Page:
B7600004 Liquid Robotics Wave Glider SV2 glider An autonomous surface vehicle (USV) based on wave and sun power. It is deployed for long-term, open ocean measurements in the defense, maritime surveillance, environmental assessment and oil and gas industries. It consists of a float (210cm in length) and sub (191cm in length) joined by a tether (4m standard) that converts wave motion into propulsion by leveraging the difference in motion at the ocean surface and below. A solar energy system powers sensors, communications, and enables a thruster propulsion system that provides additional navigational agility and thrust. It weighs 90kg, has 2 modular payload bays (40L total volume, 18kg maximum weight) and has a speed between 0.5-1.6kts. It uses real-time communications (satellite, cell or Wi-Fi). The vehicle is capable of long deployments (years with regular maintenance). It is fitted with an Automatic Identification System (AIS) Receiver and water speed sensor and can be fitted with auxiliary sensors. It can operate individually or in small fleets. The SV3 replaced the SV2 in early 2015. 2017-07-28
B7600003 Liquid Robotics Wave Glider SV3 glider An autonomous surface vehicle (USV) based on wave and sun power. It is deployed for long-term, open ocean measurements in the defense, maritime surveillance, environmental assessment and oil and gas industries. It consists of a float (305cm in length) and sub (215cm in length) joined by a tether (8m standard) that converts wave motion into propulsion by leveraging the difference in motion at the ocean surface and below. A solar energy system powers sensors, communications, and enables a thruster propulsion system that provides additional navigational agility and thrust. It weighs 150kg, has 7 modular payload bays (93L total volume, 45kg maximum weight) and has a maximum speed of 3 kts (1.8 kts average). It uses real-time communications (satellite, cell or Wi-Fi). The vehicle is capable of deployments up to 1 year (without maintenance) and towing additional instrumentation (up to 500kg). It is fitted with an Automatic Identification System (AIS) Receiver, water speed sensor, weather station and a number of optional auxiliary sensors. It can operate individually or in fleets. The SV3 replaced the SV2 in early 2015. 2017-07-28
B7600010 NKE Instrumentation ARVOR autonomous profiling float An autonomous, self-ballasted, Argo profiling float. It provides temperature, salinity and pressure profiles up to 2000 m depth using a Sea-Bird SBE 41CP CTD. It is less bulky and lighter than traditional floats (19.5 kg), consisting of an antenna, float collar (25 cm dia.) and cylindrical hull (12 cm dia.) resulting in an overall length of 195 cm. It uses an ARGOS telemetry system and an oil ballast with pump and value for buoyancy. Positional accuracy is +/- 30 m. 2018-01-17
B7600021 National Oceanography Centre Autosub Long Range 1500 {ALR1500} autonomous underwater vehicle An autonomous underwater vehicle (AUV) by the National Oceanography Centre that has increased payload power capacity and operational speed. To achieve this, it uses a single central pressure vessel that increases buoyancy, allowing more batteries to be installed into the vehicle, and shallow depth rating (1500 m), making it optimised for long range missions such as surveying the continental shelf and upper slope or under ice. ALR may carry a wide range of sensors and samplers, including CTD, optical and chemical sensors, ADCP, altimeter, heading and attitude sensors. Data is transmitted via Iridium SBD format messages and stored on the vehicles internal data logger. 2019-08-06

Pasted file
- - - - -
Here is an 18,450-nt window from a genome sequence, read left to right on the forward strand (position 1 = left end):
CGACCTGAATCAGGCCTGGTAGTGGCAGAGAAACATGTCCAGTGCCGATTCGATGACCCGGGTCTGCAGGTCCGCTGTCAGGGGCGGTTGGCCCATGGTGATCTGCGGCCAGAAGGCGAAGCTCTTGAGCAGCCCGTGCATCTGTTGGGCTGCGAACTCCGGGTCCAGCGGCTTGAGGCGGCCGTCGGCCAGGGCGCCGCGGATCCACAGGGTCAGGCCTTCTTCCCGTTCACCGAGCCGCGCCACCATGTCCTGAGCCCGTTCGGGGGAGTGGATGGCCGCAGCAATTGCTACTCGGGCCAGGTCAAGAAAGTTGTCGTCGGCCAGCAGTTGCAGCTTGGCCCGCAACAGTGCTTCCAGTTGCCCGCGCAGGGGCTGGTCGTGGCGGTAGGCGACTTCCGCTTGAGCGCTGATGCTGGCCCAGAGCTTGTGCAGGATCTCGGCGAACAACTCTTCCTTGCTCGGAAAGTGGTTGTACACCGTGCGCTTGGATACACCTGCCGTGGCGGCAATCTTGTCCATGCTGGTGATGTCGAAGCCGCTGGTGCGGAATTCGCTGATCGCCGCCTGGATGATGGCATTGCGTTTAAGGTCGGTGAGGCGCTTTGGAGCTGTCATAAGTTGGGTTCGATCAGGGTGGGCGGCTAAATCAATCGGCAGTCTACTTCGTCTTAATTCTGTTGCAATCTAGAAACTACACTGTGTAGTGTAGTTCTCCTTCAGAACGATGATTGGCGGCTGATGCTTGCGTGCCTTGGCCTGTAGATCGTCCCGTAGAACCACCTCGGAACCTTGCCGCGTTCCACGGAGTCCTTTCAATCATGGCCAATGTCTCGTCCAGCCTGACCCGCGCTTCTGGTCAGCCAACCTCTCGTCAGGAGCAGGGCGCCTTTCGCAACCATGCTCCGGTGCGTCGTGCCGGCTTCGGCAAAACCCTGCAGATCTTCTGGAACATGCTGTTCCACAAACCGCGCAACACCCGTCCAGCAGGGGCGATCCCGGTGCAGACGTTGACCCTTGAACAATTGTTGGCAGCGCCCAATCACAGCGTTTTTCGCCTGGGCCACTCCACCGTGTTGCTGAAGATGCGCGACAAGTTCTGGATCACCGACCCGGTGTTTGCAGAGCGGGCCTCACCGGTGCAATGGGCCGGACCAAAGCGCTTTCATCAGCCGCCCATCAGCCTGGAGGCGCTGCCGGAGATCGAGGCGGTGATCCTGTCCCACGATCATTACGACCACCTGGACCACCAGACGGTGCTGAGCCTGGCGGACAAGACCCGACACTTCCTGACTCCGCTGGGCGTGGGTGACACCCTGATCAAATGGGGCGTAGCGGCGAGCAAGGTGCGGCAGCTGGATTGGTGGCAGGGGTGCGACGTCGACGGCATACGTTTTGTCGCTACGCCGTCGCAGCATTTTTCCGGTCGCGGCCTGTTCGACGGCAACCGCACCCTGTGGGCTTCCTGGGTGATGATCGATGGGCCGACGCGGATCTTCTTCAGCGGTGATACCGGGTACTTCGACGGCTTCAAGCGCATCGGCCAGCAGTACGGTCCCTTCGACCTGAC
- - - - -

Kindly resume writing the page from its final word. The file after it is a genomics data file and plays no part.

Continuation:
B7600020 National Oceanography Centre Autosub Long Range 6000 {ALR6000} autonomous underwater vehicle An autonomous underwater vehicle (AUV) by the National Oceanography Centre. The ALR has a depth rating of 6000m and mission range of 2000km. It is designed for deployments consisting of multiple months by using efficient propulsion at slow speed (0.4 ms-1). ALR may carry a wide range of sensors and samplers, including CTD, optical and chemical sensors, ADCP, altimeter, heading and attitude sensors. Data is transmitted via Iridium SBD format messages and stored on the vehicles internal data logger. 2019-07-19
B7600017 National Oceanography Centre PAP-1 mooring A fixed-point mooring that formed part of the Porcupine Abyssal Plain Sustained Observatory (PAP-SO). It was initially designed for upper ocean biogeochemical measurements. The design was in use between 2002 and 2006 when it underwent a major re-configuration to a full depth mooring attached to a surface met buoy, to include physical measurements and to transmit data in near-real time. An 'S' tether configuration was also applied to help the mooring better withstand the extremes of the environment it is in. 2019-05-10
B7600019 National Oceanography Centre PAP-2 mooring A fixed-point mooring that formed part of the Porcupine Abyssal Plain Sustained Observatory (PAP-SO). It was designed for upper ocean physical measurements. Data were transmitted in near real-time. The design was in use between 2002 and 2006 when it underwent a major re-configuration. 2019-05-10